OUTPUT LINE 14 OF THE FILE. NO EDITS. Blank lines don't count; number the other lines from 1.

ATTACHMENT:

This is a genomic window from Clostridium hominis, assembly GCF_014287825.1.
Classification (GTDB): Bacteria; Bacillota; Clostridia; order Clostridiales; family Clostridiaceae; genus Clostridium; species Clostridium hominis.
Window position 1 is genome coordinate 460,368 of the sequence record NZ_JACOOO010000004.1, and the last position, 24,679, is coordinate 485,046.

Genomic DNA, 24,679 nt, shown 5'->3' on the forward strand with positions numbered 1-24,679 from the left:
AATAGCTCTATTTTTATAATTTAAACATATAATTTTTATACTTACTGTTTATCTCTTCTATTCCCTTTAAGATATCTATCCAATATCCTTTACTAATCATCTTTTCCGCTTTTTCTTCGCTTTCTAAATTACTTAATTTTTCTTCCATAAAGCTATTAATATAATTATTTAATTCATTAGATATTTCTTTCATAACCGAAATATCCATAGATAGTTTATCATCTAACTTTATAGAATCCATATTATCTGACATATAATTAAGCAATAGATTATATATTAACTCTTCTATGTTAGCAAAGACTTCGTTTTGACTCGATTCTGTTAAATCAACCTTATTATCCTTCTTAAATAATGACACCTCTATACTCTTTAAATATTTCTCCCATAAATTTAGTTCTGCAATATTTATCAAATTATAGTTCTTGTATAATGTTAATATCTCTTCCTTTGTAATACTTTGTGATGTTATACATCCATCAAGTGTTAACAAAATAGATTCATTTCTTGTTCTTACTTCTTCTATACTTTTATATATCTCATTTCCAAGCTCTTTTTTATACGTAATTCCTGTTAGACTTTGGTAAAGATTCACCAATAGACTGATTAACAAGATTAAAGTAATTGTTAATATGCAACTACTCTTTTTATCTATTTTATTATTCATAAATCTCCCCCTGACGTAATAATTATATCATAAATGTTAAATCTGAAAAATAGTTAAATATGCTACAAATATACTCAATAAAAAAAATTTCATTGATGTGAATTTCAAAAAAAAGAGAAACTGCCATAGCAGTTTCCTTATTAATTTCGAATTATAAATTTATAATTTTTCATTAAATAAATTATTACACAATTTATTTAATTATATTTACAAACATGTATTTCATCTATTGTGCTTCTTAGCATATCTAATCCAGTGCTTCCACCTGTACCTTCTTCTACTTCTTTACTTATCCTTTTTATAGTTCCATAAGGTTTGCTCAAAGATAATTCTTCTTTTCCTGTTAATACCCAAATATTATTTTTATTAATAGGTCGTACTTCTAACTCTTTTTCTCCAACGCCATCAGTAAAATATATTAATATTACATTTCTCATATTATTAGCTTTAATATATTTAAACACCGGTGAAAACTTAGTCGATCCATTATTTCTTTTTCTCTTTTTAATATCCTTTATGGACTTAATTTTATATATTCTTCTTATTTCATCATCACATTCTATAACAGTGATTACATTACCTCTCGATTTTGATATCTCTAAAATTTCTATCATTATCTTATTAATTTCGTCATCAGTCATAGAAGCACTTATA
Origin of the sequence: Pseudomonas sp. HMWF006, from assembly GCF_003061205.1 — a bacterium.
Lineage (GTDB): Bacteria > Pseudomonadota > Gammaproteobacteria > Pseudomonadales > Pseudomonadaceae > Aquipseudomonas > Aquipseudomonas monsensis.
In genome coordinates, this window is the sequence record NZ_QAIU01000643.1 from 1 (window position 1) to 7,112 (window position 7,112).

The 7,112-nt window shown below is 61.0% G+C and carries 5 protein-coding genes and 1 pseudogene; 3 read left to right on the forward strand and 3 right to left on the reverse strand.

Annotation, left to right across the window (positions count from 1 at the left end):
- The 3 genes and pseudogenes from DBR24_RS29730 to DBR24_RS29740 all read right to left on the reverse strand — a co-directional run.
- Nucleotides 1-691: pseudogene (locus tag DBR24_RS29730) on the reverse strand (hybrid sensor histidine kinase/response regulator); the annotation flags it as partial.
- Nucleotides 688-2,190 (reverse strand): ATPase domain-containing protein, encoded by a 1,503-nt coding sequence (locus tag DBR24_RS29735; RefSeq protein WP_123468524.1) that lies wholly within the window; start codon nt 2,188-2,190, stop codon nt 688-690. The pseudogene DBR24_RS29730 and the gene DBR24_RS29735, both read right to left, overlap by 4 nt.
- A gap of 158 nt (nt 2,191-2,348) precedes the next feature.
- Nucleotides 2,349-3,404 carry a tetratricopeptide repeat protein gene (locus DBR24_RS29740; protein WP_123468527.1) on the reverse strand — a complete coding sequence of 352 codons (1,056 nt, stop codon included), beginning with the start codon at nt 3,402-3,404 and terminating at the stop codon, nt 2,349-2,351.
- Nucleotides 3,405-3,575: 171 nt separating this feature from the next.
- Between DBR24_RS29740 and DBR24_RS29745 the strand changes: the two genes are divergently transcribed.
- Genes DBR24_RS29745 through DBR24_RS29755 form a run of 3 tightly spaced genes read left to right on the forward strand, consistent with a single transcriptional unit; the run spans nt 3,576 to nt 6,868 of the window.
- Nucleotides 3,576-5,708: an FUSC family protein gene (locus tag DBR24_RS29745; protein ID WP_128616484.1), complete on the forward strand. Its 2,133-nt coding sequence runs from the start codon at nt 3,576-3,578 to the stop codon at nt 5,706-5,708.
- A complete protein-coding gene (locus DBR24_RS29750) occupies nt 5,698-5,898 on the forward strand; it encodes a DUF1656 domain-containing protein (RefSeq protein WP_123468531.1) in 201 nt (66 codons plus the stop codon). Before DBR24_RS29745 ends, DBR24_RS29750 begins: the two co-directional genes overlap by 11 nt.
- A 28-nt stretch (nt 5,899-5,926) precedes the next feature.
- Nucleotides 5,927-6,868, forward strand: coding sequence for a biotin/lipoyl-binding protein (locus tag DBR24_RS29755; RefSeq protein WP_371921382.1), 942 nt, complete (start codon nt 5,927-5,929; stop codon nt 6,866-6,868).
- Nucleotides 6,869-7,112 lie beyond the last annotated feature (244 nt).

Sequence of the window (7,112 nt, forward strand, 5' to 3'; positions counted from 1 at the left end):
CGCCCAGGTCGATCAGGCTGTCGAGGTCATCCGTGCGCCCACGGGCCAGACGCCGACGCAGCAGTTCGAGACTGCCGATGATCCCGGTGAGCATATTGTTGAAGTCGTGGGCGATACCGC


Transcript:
- A gap of 158 nt (nt 2,191-2,348) precedes the next feature.